1 vote shawjonathan | Jul 26, 2012 |
I found the portrait of this “modern” Turkish family reminiscent of the family portrayed in Naguib Mahfouz’s Cairo Trilogy in that many of my preconceptions were totally inaccurate. The characters were vivid and heartbreaking. I appreciated the foreshadowing descriptions of what was coming, such as there will come a time I will eat grass because I am so hungry (paraphrased) as these helped me prepare for the awfulness that was to come. As tragedy built upon tragedy the sheer survival of the main character (the author fictionalized) became a startling miracle. The roots of modern-day Turkey are evident through the events narrated here. ( )
  kellyn | Nov 5, 2010 |
I don't tend to go in for autobiographies; they tend to have stupid, long titles with subtitles and joke names and so forth, and they're often ghost written and useless. The Dennis Wise autobiography is a good example - a couple of pages read over someone's shoulder and that was more than enough for me.

It wasn't always that way though. In the past, autobiographies tended to be more literary affairs, and there is no better example than this 'Portait of a Turkish Family.' It chronicles the early life and career of its author, and then is continued further by his son in an epilogue. This is very good writing (and, it turns out, was 'guided' in its English form by Orga's wife), and a fascinating exploration of Turkish life and culture in the years around Ataturk's coup. ( )
  soylentgreen23 | Nov 16, 2009 |
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» Add other authors (1 possible)

Author nameRoleType of authorWork?Status
Irfan Orgaprimary authorall editionscalculated
Hel Guedj, Johan-FrédérikTranslatorsecondary authorsome editionsconfirmed
Orga, AteşAfterwordsecondary authorsome editionsconfirmed
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To Margarete, my wife, with love
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Sono nato a Istanbul il 31 ottobre 1908, primogenito della mia famiglia.
I was born in Istanbul, on the 31st of October 1908.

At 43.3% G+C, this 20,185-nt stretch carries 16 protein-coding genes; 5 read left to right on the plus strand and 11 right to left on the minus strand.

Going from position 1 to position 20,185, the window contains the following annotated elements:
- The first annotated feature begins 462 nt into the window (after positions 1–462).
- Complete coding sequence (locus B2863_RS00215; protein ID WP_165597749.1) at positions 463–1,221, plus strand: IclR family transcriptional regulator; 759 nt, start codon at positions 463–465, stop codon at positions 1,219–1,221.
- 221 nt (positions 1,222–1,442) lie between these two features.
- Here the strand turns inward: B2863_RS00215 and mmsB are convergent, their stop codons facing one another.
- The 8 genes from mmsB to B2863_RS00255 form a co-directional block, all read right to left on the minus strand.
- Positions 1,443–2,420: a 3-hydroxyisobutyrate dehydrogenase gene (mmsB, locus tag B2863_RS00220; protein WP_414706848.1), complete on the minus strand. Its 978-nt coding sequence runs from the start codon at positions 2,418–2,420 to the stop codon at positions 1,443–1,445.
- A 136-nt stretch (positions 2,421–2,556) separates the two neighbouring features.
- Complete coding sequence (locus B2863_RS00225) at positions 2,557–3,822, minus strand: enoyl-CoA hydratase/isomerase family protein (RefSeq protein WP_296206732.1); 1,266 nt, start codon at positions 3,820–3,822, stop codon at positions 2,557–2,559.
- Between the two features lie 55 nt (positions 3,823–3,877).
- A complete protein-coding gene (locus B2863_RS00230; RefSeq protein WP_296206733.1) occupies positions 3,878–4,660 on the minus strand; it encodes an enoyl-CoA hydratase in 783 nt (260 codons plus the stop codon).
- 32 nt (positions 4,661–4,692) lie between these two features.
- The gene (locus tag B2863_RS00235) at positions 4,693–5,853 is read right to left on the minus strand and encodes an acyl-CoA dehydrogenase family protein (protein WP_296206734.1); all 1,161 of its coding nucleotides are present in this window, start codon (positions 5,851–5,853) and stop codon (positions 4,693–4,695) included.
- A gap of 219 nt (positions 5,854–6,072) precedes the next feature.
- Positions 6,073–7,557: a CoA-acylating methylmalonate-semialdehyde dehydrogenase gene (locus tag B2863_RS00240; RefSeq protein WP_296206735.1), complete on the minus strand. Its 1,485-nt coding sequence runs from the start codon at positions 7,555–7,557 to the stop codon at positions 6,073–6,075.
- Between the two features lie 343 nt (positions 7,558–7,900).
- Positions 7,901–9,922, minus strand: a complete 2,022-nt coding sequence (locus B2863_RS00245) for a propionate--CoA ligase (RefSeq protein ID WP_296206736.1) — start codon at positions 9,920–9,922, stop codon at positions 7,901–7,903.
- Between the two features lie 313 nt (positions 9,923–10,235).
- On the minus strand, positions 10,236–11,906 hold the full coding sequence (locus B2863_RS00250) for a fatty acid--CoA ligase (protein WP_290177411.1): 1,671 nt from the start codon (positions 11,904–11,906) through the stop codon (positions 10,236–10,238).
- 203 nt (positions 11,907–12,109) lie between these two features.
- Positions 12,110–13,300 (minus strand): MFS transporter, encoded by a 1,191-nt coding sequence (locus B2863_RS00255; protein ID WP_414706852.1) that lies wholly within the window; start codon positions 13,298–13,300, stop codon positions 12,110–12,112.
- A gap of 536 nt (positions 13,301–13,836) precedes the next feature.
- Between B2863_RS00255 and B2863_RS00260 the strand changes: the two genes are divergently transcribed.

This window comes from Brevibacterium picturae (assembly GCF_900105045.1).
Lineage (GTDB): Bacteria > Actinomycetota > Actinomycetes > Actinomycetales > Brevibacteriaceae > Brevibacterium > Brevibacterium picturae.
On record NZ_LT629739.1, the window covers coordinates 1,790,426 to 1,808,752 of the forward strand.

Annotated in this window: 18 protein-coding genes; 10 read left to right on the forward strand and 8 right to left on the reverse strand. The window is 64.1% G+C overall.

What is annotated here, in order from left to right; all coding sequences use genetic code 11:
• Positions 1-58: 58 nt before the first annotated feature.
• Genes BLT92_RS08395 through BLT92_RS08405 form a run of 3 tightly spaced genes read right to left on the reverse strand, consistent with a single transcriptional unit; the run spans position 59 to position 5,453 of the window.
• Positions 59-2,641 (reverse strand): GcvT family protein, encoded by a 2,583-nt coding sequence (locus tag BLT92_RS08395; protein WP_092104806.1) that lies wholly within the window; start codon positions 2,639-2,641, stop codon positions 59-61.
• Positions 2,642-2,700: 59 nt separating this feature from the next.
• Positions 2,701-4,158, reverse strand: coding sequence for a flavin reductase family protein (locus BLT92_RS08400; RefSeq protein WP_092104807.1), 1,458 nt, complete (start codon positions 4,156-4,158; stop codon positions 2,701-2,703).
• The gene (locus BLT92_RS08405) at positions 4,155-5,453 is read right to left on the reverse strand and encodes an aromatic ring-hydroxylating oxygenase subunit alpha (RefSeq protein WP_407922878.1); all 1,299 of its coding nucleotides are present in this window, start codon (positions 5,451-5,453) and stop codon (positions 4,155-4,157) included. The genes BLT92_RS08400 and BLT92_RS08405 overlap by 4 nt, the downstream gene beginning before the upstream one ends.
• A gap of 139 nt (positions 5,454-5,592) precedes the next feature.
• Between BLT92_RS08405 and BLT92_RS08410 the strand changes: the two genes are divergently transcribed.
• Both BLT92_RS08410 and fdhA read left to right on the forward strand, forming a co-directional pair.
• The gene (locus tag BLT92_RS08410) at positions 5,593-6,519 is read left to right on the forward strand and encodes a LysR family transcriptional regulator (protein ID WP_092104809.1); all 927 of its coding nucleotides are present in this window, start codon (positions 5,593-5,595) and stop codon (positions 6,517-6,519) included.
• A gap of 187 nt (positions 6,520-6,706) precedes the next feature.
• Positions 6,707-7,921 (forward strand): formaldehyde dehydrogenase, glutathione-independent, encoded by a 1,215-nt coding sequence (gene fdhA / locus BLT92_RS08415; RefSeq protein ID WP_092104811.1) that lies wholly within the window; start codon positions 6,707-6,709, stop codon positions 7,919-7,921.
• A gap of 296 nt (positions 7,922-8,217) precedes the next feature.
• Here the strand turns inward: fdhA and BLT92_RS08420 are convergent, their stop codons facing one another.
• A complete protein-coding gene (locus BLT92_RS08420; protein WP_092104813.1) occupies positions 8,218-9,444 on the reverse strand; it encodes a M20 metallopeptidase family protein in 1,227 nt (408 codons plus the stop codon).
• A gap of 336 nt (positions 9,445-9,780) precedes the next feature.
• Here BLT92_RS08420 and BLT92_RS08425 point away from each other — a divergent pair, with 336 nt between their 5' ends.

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Amazon.com Product Description (ISBN 0907871828, Paperback)

Describes in chilling, yet affectionate, detail the disintegration of a wealthy Ottoman family, both financially and emotionally. It is rich with the scent of fin de sieclé Istanbul in the last days of the Ottoman Empire. His mother was a beauty, married at thirteen, as befitted a Turkish woman of her class. His grandmother was an eccentric autocrat, determined at all costs to maintain her traditional habits. But the war changed everything. Death and financial disaster reigned, the Sultan was overthrown, and Turkey became a republic. The red fez was ousted by the cloth cap, and the family was forced to adapt to an unimaginably impoverished life. Filled with brilliant vignettes of old Turkish life, such as the ritual weekly visit to the hamam, as it tells the ""other side "" of the Gallipoli story, and its impact on one family and the transformation of a nation. ""It is just as though someone had opened a door marked `Private' and showed you what was inside.... A most interesting and affectionate book.""-Sir John Betjeman. ""A wholly delightful book.""-Harold Nicolson

(retrieved from Amazon Thu, 12 Mar 2015 18:23:38 -0400)

(see all 2 descriptions)

Irfan Orga was born into a prosperous family in the twilight of the Ottoman Empire. His mother was a beauty, married at thirteen, who lived in the seclusion of a harem, as befitted a Turkish woman of her class. His grandmother was an eccentric autocrat, determined at all costs to maintain her traditional habits. But the First World War changed everything. Death and financial disaster reigned, the Sultan was overthrown and Turkey became a republic. The family was forced to adapt to an unimaginably impoverished life. In 1941 Irfan Orga arrived in London, and seven years later he wrote this extra.… (more)